3. The isolated singularities case
In this section we consider hypersurfaces V (f ) having at most isolated singularities, i.e. hypersurfaces with a finite singular locus
Sing(V (f )) = {a1 , ..., am }.
6
ALEXANDRU DIMCA
In order to study the topology of such an object we have to study first the local
situation, i.e. the topology of an isolated hypersurface singularity (V, 0) defined at
the origin of Cn+1 by a reduced analytic function germ
g : (Cn+1 , 0) → (C, 0).
The topological study was essentially done by Milnor in [21] where the following
facts are obtained.
Theorem 3.1. Let B be a closed ball of radius > 0, centered at the origin of Cn+1
with boundary the sphere S .
(i) For all > 0 small enough, the intersection V ∩ B is the cone over the link
K = V ∩ S of the singularity (V, 0). This link is an (n − 2)-connected submanifold
of the sphere S and dimK = 2n − 1.
(ii) For all >> δ > 0 small enough, the Milnor fiber of the singularity (V, 0),
defined as F = B ∩ g −1 (δ) is a smooth manifold, homotopy equivalent to a bouquet
of n-spheres. The number of spheres in this bouquet is the Milnor number µ(V, 0)
of the singularity (V, 0) and is given by
µ(V, 0) = dimC
On+1
J(g)
where On+1 is the ring of germs of analytic function germs at the origin of Cn+1 and
J(g) is the Jacobian ideal of g, i.e. the ideal spanned by all the partial derivatives
of g. Alternatively, the Milnor number µ(V, 0) is given by the degree of the gradient
mapping germ
grad(g) : (Cn+1 , 0) → (Cn+1 , 0).
The Milnor fiber should be regarded as a smooth deformation of the singular fiber
g −1 (0) of g over the origin.
By the above theorem, it follows that the only interesting homology group of the
Milnor fiber F is the group
L(V, 0) = Hn (F, Z) = Zµ(V,0) .
This group is endowed with a (−1)n -symmetric bilinear form <, > coming from the
intersection of cycles. Regarded with this additional structure, the free abelian group
L(V, 0) is called the Milnor lattice of the singularity (V, 0). It is known that this
intersection form <, > is non-degenerate exactly when the link K is a Q-homology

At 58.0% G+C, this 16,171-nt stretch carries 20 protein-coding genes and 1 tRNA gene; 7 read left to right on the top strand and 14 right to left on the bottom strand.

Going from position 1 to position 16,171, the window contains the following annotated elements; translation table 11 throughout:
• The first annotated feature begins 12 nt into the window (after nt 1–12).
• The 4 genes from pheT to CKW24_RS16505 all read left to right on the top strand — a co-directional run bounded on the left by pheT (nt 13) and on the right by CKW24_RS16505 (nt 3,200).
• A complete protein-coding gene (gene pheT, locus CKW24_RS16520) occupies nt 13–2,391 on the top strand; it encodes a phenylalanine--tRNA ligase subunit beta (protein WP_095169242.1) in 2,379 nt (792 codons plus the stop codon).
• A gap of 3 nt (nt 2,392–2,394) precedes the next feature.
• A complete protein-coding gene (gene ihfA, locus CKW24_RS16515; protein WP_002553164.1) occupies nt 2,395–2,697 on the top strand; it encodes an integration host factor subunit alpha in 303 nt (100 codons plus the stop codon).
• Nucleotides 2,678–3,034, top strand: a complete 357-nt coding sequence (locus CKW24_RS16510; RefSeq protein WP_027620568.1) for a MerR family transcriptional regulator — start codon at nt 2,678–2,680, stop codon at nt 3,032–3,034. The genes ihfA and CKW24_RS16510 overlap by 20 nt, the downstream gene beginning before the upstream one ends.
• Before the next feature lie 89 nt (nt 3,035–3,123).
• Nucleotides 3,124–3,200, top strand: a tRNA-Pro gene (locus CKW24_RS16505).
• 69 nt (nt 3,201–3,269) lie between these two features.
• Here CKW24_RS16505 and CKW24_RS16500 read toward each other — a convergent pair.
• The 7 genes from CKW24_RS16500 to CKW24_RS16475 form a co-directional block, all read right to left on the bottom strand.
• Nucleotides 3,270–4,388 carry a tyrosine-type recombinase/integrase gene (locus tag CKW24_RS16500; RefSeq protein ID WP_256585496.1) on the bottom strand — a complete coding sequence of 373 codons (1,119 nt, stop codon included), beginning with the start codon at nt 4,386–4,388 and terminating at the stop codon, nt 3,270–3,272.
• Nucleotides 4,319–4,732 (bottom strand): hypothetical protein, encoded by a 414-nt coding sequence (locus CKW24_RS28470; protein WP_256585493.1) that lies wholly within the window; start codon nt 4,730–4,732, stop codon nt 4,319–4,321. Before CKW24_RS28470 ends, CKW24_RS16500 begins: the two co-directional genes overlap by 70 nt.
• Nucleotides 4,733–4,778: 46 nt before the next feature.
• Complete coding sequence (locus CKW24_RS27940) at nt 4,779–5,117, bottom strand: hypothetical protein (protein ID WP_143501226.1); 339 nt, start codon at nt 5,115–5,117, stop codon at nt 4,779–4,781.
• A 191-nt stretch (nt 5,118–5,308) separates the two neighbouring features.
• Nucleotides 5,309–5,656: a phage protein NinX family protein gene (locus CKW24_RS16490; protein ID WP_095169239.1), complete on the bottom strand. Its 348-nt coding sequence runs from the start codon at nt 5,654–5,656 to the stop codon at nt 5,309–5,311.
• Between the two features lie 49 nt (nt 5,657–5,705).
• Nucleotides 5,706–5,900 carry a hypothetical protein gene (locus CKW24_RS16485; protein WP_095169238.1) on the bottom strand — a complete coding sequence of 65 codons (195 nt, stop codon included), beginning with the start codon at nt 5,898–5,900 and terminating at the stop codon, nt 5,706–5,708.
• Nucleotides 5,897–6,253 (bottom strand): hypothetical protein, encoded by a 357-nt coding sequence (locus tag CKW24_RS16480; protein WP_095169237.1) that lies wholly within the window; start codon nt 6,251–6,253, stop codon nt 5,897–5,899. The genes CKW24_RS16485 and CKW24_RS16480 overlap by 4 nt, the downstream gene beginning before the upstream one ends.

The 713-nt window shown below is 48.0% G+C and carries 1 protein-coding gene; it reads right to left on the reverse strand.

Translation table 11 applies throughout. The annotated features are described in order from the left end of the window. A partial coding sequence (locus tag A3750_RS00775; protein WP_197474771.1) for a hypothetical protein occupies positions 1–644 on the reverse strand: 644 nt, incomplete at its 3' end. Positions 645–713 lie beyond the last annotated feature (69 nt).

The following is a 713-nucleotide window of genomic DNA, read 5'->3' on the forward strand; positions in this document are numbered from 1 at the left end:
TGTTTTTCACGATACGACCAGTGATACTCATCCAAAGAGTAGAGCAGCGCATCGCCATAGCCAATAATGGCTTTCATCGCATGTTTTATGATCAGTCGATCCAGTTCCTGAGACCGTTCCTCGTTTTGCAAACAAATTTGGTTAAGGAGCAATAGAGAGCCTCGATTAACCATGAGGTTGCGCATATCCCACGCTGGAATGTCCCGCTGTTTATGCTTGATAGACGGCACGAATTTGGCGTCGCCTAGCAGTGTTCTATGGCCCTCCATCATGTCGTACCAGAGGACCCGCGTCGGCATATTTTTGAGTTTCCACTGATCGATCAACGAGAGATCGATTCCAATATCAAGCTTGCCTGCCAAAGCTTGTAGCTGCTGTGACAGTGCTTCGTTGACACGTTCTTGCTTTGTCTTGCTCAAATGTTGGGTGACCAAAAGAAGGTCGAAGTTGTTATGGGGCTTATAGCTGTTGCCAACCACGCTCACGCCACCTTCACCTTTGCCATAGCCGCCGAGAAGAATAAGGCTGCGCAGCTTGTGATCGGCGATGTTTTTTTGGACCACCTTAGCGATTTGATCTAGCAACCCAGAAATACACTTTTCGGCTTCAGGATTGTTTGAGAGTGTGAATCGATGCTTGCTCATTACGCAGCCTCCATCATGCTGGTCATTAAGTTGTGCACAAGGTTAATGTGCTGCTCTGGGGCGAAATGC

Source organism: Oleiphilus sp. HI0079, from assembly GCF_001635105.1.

sphere, i.e. H∗ (K, Q) = H∗ (S 2n−1 , Q), see for details [6], p. 93.
Similarly, the Milnor lattice is unimodular (i.e. the corresponding bilinear form
has as determinant +1 or −1) if and only if the link has the same integral homology
as the sphere S 2n−1 .
SINGULARITIES AND THEIR DEFORMATIONS
7
The Milnor lattice tells a lot about the possible deformations of an isolated hypersurface singularity. Indeed, the singularity (V, 0) can be deformed into the singularity (W, 0) only if there is an embedding of lattices
L(W, 0) → L(V, 0).
The Milnor number µ(V, 0) is also called the number of vanishing cycles at the
singularity (V, 0). Ample justification for this name is given below.
One may ask which singularities among the isolated ones are the simplest. The
answer depends on our interests, but in a lot of questions the class of simple singularities introduced by Arnold, see for details [1], are very useful. These singularities
are by definition the singularities which can be deformed only into finitely many isomorphism classes of singularities. Their classification, up to isomorphism, is given
in dimension n = 2 by the following list of local equation at the origin, see [5] where
the possible deformations are discussed in detail.
Ak : xk+1 + y 2 + z 2 , f or k > 0;
Dk : x2 y + y k−1 + z 2 , f or k > 3;
E6 : x3 + y 4 + z 2 , E7 : x3 + xy 3 + z 2 and E8 : x3 + y 5 + z 2 .
To get the corresponding equation for the curve singularities, i.e. n = 1, we have
just to discard the last term z 2 from the above equations. Note that for curves A1
is just a node, while A2 is just a cusp. These names are used for higher dimensional
singularities Ak as well.
In the above list of simple surface singularities, all the associated Milnor lattices
are non-degenerate and only the lattice L(E8 ) is unimodular.
Remark 3.2. Using the real parts of some of the above expressions defining the
simple singularities, one can obtain simple real equations for hypersurfaces in the
real projective space RP 3 which represent up to diffeomorphism all the surfaces,
i.e. all the compact, connected 2-manifolds. For example, any compact, connected
2-manifold M which is orientable can be constructed up to diffeomorphism from
the sphere S 2 by attaching g handles, where g ≥ 0 is the genus of M exactly as in
Example 2.2. This integer g is completely determined by the equality
χ(M ) = 2 − 2g.
Let X, Y , Z and W be the homogeneous coordinates on the real projective space
RP 3 . Then the equation
Re(X + iY )2g + (X 2 + Y 2 + Z 2 + W 2 )g−1 Re(Z + iW )2 = 0,
which is essentially the real part of the simple singularity A2g−1 , defines a compact,
connected 2-manifold of genus g. For more details and a similar formula for nonorientable surfaces based on the real part of the simple singularity Dk , see [10].
8
ALEXANDRU DIMCA
It is quite natural to look for equations of the non-orientable surfaces in the real
projective space RP 3 since they are not embeddable in the usual affine space R3 .
See [14], p. 181 for a topological immersion of the projective plane RP 2 in R3 having
as singularity a cross cap (also called a Whitney umbrella) described as the image
of the mapping
φ : R2 → R3 , (x, y) 7→ (x2 , y, xy).
Figure 1. A cross cap
The next result compares the topology of the hypersurface V (f ) having at most